Professor Bang Bang-bong of the Department of Convergence Medicine at Seoul National University Hospital, a medical robot expert, is actively cooperating with Connective’s robot development research. Seoul National University Hospital established the Institute of Convergence Medical Technology and the Department of Convergence Medicine in 2020 with the goal of developing new medical technology, and is actively promoting convergence research that encompasses medicine, engineering, and science. Professor Noh aims to develop an artificial joint surgery robot by 2025.
Connective, which received seed investment from Kakao Ventures and Schmidt in August of last year, is also set to attract Series A investment at the end of this year. It was also selected for the Deep Tech Tips ( TIPS ) project, one of the super-gap project projects of the Ministry of SMEs and Startups, and received R&D funding for three years. The following is a question and answer.
–When did you feel the need for artificial joint surgery robots?
“I felt it as soon as I started my specialty. I had to measure the bone angle myself and perform the surgery manually like an Italian craftsman. It took too long and was cumbersome. Most orthopedic surgeons will feel it. I am very interested in engineering, so I want to actively solve this inconvenience. I will have to see patients for at least 20 years from now메이저놀이터, so I thought I had to change this. I was curious about whether it was possible to perform surgery with a robot, so I experimented with bovine bones in the hospital’s AI lab, tested it at a scanning company, and tried everything.”
– Why did you choose to start a business rather than a joint research method?
“I didn’t decide to start a business from the beginning. Originally, it was intended to be developed through joint research with a large company, but the hospital was concerned about data leakage and failed. I tried to work with leading AI companies, but at the time, I was in the early stages of a startup, so I couldn’t afford the cost or time. It’s a really necessary skill, but no one did it, so I couldn’t sleep every night. After thinking about it for a month, I decided to start a business. In order to receive investment and build a professional workforce, a company had to exist. After setting up the company and meeting Professor Bang, the development accelerated.”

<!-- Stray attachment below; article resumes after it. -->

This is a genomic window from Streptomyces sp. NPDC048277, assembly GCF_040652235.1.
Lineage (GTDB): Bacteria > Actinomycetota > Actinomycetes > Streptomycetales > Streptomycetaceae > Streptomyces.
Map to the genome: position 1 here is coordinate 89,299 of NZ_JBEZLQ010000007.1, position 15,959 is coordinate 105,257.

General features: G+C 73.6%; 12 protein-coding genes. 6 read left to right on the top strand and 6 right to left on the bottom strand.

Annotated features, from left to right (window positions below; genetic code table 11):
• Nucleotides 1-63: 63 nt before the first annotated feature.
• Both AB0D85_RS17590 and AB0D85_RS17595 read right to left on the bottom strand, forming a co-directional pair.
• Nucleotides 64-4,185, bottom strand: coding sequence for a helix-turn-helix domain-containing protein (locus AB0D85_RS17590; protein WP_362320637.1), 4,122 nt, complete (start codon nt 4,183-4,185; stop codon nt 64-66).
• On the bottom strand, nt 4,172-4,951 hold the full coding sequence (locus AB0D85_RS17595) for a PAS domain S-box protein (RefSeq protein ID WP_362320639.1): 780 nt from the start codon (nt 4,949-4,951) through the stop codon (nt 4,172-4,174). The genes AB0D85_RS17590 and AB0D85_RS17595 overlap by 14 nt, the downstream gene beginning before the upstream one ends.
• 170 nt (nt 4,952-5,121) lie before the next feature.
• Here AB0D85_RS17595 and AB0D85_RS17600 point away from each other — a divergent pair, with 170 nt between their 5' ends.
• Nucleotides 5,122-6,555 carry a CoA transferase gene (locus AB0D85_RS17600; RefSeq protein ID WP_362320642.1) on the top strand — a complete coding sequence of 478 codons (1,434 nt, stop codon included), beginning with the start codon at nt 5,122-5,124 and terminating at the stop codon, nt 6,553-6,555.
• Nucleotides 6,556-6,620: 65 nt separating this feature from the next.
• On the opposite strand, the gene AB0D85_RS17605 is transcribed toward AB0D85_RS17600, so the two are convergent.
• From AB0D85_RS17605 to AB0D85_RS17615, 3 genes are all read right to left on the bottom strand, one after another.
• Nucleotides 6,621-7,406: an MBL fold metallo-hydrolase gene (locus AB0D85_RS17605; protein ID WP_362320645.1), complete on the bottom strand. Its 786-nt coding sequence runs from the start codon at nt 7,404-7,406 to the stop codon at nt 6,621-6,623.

–How is the collaboration with the Institute of Convergence Medicine and Technology progressing?
“It is not easy for doctors to advance software and develop hardware while collaborating with engineering colleges. It also costs a lot. Because we belong to the same hospital, collaboration is easy. It is a system designed for close research by engineering colleges and medical staff for clinically helpful research, and Connective fit that purpose perfectly. AI software has been developed to some extent and is currently in the stage of interlocking with robots. At the end of the year, we plan to move the equipment to our company and upgrade it.”
– It’s an early start-up, so isn’t it difficult to combine outpatient treatment?
“I came to see an outpatient today. Currently, there are more than 1,100 people on standby for outpatient treatment. Just a year ago, there were about 400 to 800 people. That’s why the number of arthritis patients is increasing. Outpatient treatment should be the top priority, and I am doing everything from graduate school lectures, fellow interviews, investor meetings, and hiring connective staff.”
– How do you forecast competitiveness in the market?
“There are many domestic and foreign places that develop artificial joint surgery robots. However, there are no full-cycle AI programs and tools to link them with robots. There are various places that want this, such as hospitals, pharmaceutical companies, and artificial joint developers. First of all, we will complete the development well, release it in Korea first, and then enter the overseas market.”